Do you have any other writing in the works at the moment?
RE: I’m working on a how-to book now tentatively titled How to Win Your Wedding. I won a ton of stuff for my own wedding — like two (!!) wedding dresses, a honeymoon, and diamond earrings, all from different contests — and people constantly ask me how they can achieve the same results. I talk about it casually in my memoir, Running of the Bride, but this’ll be an actual step-by-step guide. Both are part of a larger effort called “Spouses, Houses, and Babies,” which is a website I’m setting up now.
I’m also writing a television pilot with my husband and working with a screenwriter to adapt Running of the Bride.
When not busy with work, how do you like to spend your free time?
RE: I’m casually spearheading a kindness project meant to shift negative dialogue into positive actions. It’ll be slow-going until I can give it proper focus, but I’m inching it along. The rest of my time I spend hanging with friends and family, watching The Mindy Project, and — unsuccessfully — convincing my children that they don’t need more ice cream.
Do you have a favorite restaurant in Manhattan?
RE: I absolutely love Blue Smoke. It’s delicious, so there’s that, but they’re charmingly into details. For example, they provide little kids with a cup of sprinkles and raw cookie dough in the shape of a pig and have them decorate their own desserts. They then take the cookies back and cook them, and they present them to the kids after their meal. For a more everyday haunt, I go to Indian Road Café in Inwood.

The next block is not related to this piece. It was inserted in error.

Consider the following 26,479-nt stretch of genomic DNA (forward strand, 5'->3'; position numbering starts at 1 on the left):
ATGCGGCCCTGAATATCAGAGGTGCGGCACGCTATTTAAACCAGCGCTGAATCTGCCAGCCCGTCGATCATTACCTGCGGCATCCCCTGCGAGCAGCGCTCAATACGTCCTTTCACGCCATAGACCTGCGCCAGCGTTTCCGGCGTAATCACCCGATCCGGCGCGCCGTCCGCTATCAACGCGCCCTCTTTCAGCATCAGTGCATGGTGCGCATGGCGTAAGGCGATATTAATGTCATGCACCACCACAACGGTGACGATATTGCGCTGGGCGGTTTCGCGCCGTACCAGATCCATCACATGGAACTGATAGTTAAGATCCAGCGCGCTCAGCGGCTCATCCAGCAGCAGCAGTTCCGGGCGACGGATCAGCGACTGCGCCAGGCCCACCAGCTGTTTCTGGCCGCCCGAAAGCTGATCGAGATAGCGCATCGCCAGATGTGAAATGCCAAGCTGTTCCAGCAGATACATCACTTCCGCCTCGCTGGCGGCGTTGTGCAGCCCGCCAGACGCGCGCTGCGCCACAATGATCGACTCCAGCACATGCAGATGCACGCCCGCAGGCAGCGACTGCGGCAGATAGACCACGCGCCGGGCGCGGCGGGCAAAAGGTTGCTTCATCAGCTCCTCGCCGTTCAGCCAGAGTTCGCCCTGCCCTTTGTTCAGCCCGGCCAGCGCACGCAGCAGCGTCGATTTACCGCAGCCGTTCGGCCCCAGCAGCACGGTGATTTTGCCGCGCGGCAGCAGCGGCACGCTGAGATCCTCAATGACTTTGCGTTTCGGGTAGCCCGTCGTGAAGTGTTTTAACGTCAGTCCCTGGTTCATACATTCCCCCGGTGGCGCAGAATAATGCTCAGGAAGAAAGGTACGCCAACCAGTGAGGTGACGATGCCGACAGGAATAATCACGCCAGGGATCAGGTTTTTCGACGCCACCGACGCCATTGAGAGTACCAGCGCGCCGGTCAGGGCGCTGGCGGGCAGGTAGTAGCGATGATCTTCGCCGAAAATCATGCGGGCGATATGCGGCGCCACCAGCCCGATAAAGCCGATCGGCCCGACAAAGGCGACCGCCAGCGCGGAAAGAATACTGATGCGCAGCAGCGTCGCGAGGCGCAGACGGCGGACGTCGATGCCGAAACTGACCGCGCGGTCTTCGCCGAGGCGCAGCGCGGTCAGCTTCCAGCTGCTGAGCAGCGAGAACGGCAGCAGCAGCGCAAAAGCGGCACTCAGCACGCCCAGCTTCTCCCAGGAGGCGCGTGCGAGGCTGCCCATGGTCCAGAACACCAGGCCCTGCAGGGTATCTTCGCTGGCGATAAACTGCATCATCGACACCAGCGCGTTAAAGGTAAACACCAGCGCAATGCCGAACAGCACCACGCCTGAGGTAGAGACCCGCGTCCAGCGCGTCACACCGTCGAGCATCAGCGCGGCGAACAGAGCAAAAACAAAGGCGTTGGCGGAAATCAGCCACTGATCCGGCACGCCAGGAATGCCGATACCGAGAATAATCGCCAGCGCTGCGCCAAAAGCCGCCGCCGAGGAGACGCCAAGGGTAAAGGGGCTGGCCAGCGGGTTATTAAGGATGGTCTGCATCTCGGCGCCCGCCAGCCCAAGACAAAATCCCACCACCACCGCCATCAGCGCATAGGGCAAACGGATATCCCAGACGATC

Is there anything that you miss about living in the East Village?
RE: I lived in the East Village for five years before moving uptown and loved it. It’s such an animated part of the city. I had it all mapped out — my grocery store, my drugstore, my gym. Hell, I even had a go-to picture framing shop. Uptown doesn’t have quite as many options, so I’ve learned to be creative with what’s in my radius; translation: dinner at Target! I visit the East Village regularly enough, though, that I haven’t had time to miss it.